Meeting with Mandela and the elections

Buthelezi at first refused to participate in the first democratic South African elections in April 1994 but chose to enter at the very last minute, after a meeting held on 8 April, when Mandela and de Klerk tried to sway the Zulu king, Goodwill Zwelithini kaBhekuzulu from his dependence on Buthelezi by offering him a guarantee of special status of the Zulu monarchy after the elections. The offer was not immediately successful, but Buthelezi seemed sympathetic to the idea. The foreign mediation team led by former U.S. Secretary of State Henry Kissinger and former British Foreign Minister Lord Carrington were pivotal in reaching a compromise, and convinced the IFP leader to give up the boycott of the elections. Buthelezi therefore signed an agreement with deKlerk and Mandela that guaranteed the ceremonial status of the Zulu king and was promised that foreign mediators would examine Inkatha's claims to more autonomy in the Zulu area. It was probably too late though, because Buthelezi was losing support fast, and as a consequence, his party only narrowly won the elections in KwaZulu-Natal. In May 1994, Buthelezi was appointed Minister of Home Affairs in the first post-Apartheid government, a position he continued to hold following the 1999 elections. He was appointed acting president a number of times during this period.

Though his appointment in the government of national unity was a kind of catharsis, the Zulu King openly lambasted Buthelezi and told many members of the ruling party that he was like Mandela because for 24 years of KwaZulu government he could not operate freely. Buthelezi countered that by saying that His Majesty should not interfere in political matters, rather the Zulu monarchy should be modelled along the same lines as the British one.

Demise of Government of National Unity

Prior to the 2004 elections President Thabo Mbeki refused to sign into law Buthelezi's attempt to overhaul the Immigration laws. For the first time in South African history a Cabinet Minister took the President to court in an attempt to secure stricter immigration regulations.

After the 2004 elections President Thabo Mbeki offered Buthelezi the Deputy Presidency, which he refused, as in exchange the IFP would have to relinquish the Premiership of the IFP-dominated province of KwaZulu-Natal. Since 1994, South Africa was governed by a multi-party Government of National Unity, including the ANC, the South African Communist Party and the Congress of South African Trade Unions. By the time of the 1999 elections this transitional condition fell away, but the majority ANC government again invited the IFP to join it in government. After the 2004 elections, with Buthelezi declining the Deputy Presidency, the IFP left the coalition government and sat in the opposition benches.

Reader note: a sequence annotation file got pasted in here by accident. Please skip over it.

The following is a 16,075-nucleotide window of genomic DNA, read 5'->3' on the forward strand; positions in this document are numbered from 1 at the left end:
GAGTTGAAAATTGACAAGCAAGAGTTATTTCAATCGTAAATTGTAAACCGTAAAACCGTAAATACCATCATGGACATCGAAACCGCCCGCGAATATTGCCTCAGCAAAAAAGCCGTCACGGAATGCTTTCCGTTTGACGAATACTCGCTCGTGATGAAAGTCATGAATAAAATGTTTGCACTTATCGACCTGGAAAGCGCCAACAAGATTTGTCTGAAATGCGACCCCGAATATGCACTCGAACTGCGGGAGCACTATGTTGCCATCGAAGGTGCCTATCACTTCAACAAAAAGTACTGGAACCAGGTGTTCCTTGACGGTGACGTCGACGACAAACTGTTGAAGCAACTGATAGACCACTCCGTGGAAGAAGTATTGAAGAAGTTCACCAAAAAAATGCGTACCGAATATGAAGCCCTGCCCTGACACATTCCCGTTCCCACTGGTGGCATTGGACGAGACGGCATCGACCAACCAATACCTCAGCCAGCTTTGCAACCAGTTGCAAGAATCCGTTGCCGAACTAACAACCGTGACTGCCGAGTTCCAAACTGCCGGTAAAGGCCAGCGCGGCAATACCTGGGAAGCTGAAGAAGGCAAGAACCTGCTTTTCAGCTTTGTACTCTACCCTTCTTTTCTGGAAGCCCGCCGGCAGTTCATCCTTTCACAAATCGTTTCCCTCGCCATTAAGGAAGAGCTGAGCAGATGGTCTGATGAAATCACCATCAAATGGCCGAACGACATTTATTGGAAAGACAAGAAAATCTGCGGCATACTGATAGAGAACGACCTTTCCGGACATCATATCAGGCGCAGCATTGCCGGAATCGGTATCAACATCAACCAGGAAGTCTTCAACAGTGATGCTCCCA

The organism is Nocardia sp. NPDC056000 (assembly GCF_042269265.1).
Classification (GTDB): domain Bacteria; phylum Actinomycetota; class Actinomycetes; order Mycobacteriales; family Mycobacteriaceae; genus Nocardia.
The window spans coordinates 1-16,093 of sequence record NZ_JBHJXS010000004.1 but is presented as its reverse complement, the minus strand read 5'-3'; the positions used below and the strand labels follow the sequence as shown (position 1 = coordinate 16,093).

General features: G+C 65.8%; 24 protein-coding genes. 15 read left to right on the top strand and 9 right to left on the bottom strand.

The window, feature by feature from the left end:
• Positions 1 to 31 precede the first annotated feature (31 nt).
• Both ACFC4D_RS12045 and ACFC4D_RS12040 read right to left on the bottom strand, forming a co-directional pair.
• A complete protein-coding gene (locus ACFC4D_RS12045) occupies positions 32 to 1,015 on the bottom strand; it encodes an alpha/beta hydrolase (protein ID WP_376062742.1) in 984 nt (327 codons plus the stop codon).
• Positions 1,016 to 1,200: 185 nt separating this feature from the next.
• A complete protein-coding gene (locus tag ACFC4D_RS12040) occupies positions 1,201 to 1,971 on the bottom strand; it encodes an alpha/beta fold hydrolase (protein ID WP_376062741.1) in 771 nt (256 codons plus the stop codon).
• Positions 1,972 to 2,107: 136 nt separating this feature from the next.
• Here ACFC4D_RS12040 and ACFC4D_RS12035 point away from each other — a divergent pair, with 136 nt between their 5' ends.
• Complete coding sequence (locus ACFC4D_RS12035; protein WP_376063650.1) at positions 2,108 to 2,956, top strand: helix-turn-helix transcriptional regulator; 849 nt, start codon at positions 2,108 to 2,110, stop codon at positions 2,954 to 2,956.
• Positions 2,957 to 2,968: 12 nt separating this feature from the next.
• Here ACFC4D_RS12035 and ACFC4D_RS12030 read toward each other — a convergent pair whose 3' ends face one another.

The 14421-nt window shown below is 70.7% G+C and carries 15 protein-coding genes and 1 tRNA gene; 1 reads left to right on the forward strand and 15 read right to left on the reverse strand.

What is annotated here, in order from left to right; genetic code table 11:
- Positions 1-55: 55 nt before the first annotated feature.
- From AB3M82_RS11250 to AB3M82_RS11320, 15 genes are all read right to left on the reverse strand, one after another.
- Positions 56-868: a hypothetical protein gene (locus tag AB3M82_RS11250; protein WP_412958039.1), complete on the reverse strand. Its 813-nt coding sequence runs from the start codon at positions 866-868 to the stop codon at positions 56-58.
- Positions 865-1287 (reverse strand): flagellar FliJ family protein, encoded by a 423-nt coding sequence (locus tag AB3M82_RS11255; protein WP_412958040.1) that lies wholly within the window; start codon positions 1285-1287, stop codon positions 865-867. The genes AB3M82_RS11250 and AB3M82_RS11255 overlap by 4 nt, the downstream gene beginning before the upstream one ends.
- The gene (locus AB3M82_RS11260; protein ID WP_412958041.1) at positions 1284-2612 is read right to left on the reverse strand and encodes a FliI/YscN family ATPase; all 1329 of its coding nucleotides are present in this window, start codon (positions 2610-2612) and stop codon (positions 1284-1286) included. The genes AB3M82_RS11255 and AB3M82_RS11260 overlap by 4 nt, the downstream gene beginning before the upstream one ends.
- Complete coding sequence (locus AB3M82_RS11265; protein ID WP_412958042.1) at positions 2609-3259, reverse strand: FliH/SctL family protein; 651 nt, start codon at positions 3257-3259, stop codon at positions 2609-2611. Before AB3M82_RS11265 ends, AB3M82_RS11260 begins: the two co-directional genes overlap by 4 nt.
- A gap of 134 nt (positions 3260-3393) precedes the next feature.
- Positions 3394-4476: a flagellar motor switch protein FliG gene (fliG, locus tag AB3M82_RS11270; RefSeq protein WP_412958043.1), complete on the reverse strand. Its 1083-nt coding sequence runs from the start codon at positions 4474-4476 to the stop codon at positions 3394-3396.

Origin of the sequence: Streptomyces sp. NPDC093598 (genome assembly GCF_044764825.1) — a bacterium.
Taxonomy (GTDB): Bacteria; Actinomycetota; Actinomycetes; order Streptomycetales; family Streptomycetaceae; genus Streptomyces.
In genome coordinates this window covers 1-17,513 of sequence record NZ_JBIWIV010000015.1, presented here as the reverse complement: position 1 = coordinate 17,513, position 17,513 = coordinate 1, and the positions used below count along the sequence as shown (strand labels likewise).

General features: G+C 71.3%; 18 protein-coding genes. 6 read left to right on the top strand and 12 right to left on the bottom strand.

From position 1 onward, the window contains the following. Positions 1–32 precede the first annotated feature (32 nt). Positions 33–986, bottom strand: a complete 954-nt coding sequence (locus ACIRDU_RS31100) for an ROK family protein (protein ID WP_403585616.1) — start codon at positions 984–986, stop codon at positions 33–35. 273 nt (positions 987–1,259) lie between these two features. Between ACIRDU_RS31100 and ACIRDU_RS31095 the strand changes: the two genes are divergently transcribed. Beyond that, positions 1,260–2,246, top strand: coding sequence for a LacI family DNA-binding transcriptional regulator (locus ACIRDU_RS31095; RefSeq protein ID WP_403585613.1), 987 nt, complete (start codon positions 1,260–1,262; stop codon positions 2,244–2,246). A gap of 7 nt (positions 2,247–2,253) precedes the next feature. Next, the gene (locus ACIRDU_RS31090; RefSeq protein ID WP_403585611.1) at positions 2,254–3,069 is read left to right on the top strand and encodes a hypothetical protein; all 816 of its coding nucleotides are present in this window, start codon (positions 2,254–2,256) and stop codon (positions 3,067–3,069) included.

Buthelezi remained a Member of Parliament after the April 2009 general election.[4]

Titles from birth

  • Umntwana waKwaphindangene (Prince of Kwaphindangene) 1928-
  • Inkosi yeSizwe sakwaButhelezi (Chief of the Buthelezi tribe) 1953-
  • UNdunankulu weSizwe samaZulu (Traditional Prime Minister of the Zulu Nation)


  • Chief Executive Councillor to the erstwhile KwaZulu Government Legislative Assembly 1972
  • Chief Minister of the erstwhile KwaZulu Government 1976 - April 1994
  • Member of National Parliament 1994-
  • President of Inkatha Freedom Party 1975-
  • Chairman of SA Black Alliance that consisted of the Labour Party led by Mr Sonny Leon, the Reform Party Led by Mr Yellan Chinsamy, the Dikwakwetla Party of the Free State and Inyandza led by Mr Enos Mabuza.
  • Chancellor Emeritus of the University of Zululand
  • Member of University of KwaZulu Natal Foundation and Alumni
  • Erstwhile Minister of Home Affairs 1994-2004
  • Acted as President of South Africa 22 times
  • Chairman of Traditional Leaders in the KwaZulu-Natal Legislature


  • King's Cross Award awarded by HM King Zwelithini ka Bhekuzulu 1989
  • Key to the City of Birmingham awarded by Alabama 1989
  • Freedom of Ngwelezana awarded by Ngwelezana 1988
  • Unity, Justice and Peace Award by Inkatha Youth Brigade 1988
  • Magna Award for Outstanding Leadership awarded by Hong Kong1988
  • Honorary Freedom of the City of Pinetown awarded by City of PinetownKwazulu Natal 1986
  • Hon LLD Boston University 1986
  • Nadaraja Award by Indian Academy of SA 1985
  • Man of the Year by Financial Mail 1985
  • Newsmaker of the Year by Pretoria Press Club 1985
  • Hon LLD Tampa University Florida 1985
  • Apostle of Peace (Rastriya Pita)by Pandit Satyapal Sharma of India 1983
  • George Meany Human Rights Award by The Council of Industrial Organisation of the American Federation of Labour (AFL-CIO) 1982
  • French National Order of Merit 1981
  • Hon LLD University of Cape Town 1978
  • Citation for Leadership by District of Columbia Council United States of America 1976
  • Hon LLD by Unizul 1976
  • Knight Commander of the Star of Africa for Outstanding Leadership by President Tolbert Liberia 1975
  • Newsmaker of the Year by SA Society of Journalists 1973
  • Man of the Year by Institute of Management Consultants of SA 1973


He was married 2 July 1952 to Irene Audrey Thandekile Mzila, and they had three sons and five daughters:[5]

  • Princess Phumzile Buthelezi, born 1953. Mother of Prince Nkosinathi Buthelezi (died in 2002 in a car crash) and Prince Bongimpumeleo Khumalo